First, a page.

General

Behold, The History Of Chicago Baseball Attendance

Today’s column from CBS Chicago

(CBS) In Chicago, another baseball season is in the books.

And so are the attendance figures.

Down on the South Side – not unlike Bigfoot, the Loch Ness Monster and Area 51 – U.S. Cellular Field continues to be a mystery as the ballpark once again this season served as the Bermuda Triangle of Major League Baseball, a place where good White Sox teams enter only to watch their fans disappear.

Conversely, on the flip side of town, the Cubs seemingly can pack Wrigley Field during a Depression (they did, in fact, more than doubling the White Sox’s attendance during the 1930s). Or during depression as more than 91 million fans have bought Cubs tickets since the team’s infamous flop of 1969. That’s about 20 million more than the Sox.

In terms of attendance, 2012 was the weakest in ages for both of Chicago’s hardball teams. The Sox, despite spending most of the season in first place and offering discounted tickets, drew less than 2 million fans (1,965,955) for the first time since 1995. The Cubs, meanwhile, drew fewer than 3 million (2,882,756) to Wrigley Field for the first time since 2003.

Nevertheless, despite logging 101 losses, Theo Epstein’s crew still outdrew Kenny Williams’ club by more than 900,000 fans this summer.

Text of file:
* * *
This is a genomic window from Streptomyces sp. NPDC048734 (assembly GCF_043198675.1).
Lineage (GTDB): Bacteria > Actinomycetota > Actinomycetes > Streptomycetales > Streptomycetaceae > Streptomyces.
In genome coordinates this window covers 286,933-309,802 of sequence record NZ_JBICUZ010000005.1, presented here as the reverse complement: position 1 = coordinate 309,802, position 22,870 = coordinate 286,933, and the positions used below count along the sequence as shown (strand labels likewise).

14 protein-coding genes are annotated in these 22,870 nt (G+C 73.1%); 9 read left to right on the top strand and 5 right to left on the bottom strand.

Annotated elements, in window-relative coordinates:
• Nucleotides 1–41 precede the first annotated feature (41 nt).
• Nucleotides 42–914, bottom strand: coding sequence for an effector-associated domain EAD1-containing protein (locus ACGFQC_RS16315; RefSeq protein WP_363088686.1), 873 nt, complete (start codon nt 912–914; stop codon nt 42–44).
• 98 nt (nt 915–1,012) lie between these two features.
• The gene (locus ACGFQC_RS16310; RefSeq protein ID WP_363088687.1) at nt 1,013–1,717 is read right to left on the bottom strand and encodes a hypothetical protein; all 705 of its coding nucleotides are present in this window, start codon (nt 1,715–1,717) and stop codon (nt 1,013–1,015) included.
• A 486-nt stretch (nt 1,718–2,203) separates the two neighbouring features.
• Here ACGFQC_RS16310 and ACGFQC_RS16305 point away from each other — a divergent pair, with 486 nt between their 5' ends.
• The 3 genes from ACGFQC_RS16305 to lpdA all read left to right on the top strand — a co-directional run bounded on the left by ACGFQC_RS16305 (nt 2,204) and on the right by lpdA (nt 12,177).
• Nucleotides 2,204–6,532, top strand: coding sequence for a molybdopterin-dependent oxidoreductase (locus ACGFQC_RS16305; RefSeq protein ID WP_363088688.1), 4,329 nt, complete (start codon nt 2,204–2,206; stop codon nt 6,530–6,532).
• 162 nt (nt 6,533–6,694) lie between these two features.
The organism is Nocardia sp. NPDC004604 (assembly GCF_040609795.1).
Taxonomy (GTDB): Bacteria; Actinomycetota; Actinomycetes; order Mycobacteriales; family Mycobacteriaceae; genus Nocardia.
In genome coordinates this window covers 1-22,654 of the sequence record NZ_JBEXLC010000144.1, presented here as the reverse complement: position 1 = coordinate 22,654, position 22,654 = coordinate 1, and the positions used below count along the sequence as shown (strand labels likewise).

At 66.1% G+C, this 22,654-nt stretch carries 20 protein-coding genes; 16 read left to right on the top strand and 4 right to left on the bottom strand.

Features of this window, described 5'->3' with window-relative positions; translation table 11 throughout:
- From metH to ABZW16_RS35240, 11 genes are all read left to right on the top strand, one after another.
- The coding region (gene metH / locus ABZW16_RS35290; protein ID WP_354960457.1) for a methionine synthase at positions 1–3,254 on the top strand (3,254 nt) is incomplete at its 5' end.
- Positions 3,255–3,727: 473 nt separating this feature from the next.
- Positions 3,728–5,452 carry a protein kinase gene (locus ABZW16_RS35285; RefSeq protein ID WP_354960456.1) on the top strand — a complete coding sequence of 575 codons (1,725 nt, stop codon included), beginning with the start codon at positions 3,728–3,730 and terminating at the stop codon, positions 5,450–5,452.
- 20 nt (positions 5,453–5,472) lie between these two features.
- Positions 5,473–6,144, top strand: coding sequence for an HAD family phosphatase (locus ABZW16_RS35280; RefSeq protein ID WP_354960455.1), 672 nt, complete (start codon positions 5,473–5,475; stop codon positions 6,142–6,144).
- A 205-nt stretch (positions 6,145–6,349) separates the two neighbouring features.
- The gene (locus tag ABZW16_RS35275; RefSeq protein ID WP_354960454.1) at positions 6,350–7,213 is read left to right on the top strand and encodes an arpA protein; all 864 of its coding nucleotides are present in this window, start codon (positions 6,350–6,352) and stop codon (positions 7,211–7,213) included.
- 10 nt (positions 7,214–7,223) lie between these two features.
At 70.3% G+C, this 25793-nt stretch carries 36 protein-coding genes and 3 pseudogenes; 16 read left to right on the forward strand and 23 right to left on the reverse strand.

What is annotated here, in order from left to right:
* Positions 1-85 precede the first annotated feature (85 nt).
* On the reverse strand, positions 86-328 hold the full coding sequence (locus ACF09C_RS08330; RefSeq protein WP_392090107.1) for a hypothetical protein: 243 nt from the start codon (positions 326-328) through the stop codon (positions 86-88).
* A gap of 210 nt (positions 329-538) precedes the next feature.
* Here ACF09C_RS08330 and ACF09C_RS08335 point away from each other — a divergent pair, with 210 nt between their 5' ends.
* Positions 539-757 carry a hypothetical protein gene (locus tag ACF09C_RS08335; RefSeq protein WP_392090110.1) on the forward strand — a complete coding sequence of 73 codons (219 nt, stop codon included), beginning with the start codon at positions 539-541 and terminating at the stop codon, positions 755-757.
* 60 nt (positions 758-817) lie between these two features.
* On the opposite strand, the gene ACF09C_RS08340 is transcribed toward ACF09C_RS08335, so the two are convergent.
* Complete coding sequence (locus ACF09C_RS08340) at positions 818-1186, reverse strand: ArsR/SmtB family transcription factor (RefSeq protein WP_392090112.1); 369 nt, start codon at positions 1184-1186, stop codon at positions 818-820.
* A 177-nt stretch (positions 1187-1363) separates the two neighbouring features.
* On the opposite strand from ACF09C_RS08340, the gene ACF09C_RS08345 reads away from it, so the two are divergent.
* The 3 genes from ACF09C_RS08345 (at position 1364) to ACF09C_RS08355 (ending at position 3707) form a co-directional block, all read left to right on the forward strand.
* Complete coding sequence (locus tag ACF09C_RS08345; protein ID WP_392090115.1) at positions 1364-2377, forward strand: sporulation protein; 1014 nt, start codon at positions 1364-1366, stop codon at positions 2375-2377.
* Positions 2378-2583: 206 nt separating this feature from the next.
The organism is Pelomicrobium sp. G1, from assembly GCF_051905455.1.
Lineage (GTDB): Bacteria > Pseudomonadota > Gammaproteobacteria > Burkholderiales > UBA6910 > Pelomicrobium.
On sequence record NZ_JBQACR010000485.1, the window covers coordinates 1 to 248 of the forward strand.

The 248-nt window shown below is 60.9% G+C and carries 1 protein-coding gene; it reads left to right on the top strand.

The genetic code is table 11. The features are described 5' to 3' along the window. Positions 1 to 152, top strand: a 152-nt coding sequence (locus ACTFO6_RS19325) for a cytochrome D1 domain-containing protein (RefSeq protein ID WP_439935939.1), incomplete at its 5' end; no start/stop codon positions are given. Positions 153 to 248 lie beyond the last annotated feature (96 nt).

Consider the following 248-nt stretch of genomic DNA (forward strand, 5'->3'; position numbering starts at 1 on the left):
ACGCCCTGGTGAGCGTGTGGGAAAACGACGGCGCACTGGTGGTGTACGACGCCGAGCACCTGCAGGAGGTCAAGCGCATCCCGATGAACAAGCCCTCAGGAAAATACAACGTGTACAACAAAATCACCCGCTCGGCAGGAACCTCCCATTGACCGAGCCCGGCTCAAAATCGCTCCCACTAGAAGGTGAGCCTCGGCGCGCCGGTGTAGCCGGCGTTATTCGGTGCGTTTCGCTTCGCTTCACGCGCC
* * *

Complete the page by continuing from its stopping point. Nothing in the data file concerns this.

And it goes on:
In the Windy City, the attendance disparity between baseball teams has been a burning topic of discussion for as long as I can recall. And from the economy to demography to apathy, the list of fans’ explanations (or excuses) for it seems to be even longer.

I don’t know, however, that any explanation really tells the full story about why the Cubs draw, while the White Sox don’t. The truth is murky at best, inscrutable at worst.

Two years ago, though, in an attempt to at least shed some light on when – if not exactly how – the Cubs became baseball’s Big Dog in Chicago and relegated the Sox to Second Fiddle, I conducted research for my Wisch List newspaper column by crunching decades of historical attendance figures.

I’ve now refreshed my findings. Beginning with 1920, the dawn of the first full decade in which both Wrigley Field and Comiskey Park were in use, I compared crowd numbers for nine full decades up through 2009.

And what I found is interesting. Because, the Cubs were not always dominant, you know. No, once upon a time, the White Sox held the Windy City in the palm of their glove.

But then it all changed, before it changed again. And again. And here’s that story …

To continue reading, visit CBSChicago.com